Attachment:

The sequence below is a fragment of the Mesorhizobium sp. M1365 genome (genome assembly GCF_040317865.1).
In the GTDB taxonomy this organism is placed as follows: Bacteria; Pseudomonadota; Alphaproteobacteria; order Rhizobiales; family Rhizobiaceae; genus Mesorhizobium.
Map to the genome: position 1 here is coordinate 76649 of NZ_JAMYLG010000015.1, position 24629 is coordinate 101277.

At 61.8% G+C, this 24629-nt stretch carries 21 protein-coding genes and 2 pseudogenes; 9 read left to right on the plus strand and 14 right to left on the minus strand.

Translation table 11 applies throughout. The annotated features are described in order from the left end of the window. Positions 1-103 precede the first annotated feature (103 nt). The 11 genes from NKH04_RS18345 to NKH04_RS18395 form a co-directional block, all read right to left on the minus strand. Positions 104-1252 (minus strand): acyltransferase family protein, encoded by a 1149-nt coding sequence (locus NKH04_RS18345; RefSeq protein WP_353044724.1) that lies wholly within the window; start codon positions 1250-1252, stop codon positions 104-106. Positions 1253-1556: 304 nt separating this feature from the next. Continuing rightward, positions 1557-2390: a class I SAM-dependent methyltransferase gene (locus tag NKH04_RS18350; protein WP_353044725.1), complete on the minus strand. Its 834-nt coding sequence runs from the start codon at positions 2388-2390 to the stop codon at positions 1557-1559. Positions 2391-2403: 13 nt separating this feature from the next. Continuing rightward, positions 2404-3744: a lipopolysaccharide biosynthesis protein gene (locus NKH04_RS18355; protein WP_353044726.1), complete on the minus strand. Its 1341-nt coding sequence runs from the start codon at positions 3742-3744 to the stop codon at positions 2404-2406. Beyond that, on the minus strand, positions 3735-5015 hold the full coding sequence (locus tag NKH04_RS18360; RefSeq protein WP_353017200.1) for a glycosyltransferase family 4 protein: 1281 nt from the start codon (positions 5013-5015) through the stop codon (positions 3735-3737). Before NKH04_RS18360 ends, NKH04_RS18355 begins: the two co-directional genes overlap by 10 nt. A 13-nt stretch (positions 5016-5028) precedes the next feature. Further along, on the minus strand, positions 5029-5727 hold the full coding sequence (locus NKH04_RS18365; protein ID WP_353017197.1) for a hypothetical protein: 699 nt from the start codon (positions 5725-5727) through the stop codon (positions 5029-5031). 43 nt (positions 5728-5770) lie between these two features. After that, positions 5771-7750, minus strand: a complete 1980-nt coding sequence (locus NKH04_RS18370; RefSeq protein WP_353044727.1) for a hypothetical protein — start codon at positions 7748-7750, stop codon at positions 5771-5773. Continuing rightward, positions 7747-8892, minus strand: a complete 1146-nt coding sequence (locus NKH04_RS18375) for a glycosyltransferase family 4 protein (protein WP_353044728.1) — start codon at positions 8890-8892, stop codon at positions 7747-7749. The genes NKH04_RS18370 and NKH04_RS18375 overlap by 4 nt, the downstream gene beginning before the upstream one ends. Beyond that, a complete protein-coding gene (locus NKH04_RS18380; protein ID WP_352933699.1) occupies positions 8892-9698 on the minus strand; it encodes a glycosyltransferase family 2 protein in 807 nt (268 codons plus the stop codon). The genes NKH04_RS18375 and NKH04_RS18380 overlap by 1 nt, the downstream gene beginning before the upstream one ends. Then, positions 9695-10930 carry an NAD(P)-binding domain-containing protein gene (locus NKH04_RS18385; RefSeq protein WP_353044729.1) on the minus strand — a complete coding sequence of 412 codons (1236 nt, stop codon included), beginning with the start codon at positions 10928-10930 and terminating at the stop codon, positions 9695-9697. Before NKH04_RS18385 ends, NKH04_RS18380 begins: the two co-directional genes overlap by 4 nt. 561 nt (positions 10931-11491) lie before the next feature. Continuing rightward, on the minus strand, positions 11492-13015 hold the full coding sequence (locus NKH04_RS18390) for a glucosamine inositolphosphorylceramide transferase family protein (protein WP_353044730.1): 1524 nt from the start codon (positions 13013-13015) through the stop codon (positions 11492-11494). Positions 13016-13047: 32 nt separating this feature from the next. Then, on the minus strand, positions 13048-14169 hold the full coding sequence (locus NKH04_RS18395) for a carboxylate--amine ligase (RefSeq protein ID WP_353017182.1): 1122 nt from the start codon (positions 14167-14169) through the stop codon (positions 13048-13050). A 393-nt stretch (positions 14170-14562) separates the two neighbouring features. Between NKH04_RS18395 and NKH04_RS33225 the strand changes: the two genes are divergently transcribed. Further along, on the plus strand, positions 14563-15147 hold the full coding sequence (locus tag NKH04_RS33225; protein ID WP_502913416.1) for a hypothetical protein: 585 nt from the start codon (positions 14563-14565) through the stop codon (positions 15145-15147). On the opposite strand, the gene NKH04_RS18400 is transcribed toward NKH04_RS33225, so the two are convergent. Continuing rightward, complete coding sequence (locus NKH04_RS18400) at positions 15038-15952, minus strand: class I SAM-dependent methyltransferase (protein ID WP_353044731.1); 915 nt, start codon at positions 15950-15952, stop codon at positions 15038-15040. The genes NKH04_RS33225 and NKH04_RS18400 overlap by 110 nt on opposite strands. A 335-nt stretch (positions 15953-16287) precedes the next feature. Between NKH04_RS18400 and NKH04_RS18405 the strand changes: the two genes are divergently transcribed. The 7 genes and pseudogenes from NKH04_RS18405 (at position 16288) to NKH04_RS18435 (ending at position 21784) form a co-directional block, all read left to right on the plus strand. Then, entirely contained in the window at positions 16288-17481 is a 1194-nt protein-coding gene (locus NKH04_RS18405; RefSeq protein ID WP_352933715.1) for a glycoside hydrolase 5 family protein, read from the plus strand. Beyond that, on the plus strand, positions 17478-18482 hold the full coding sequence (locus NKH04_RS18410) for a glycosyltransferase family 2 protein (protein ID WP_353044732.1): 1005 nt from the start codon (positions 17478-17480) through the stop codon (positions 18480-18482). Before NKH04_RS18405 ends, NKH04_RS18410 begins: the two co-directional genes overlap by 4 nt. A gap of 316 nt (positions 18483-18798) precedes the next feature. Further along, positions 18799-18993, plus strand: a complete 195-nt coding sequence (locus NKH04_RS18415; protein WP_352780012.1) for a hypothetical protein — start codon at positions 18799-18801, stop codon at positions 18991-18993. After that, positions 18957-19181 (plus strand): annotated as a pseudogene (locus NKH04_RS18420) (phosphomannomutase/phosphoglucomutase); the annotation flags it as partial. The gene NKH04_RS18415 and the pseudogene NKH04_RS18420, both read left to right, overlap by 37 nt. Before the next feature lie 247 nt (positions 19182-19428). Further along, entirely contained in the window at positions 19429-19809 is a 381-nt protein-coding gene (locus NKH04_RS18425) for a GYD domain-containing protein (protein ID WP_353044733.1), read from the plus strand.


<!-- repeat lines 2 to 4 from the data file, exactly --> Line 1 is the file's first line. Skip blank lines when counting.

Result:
In the GTDB taxonomy this organism is placed as follows: Bacteria; Pseudomonadota; Alphaproteobacteria; order Rhizobiales; family Rhizobiaceae; genus Mesorhizobium.
Map to the genome: position 1 here is coordinate 76649 of NZ_JAMYLG010000015.1, position 24629 is coordinate 101277.

At 61.8% G+C, this 24629-nt stretch carries 21 protein-coding genes and 2 pseudogenes; 9 read left to right on the plus strand and 14 right to left on the minus strand.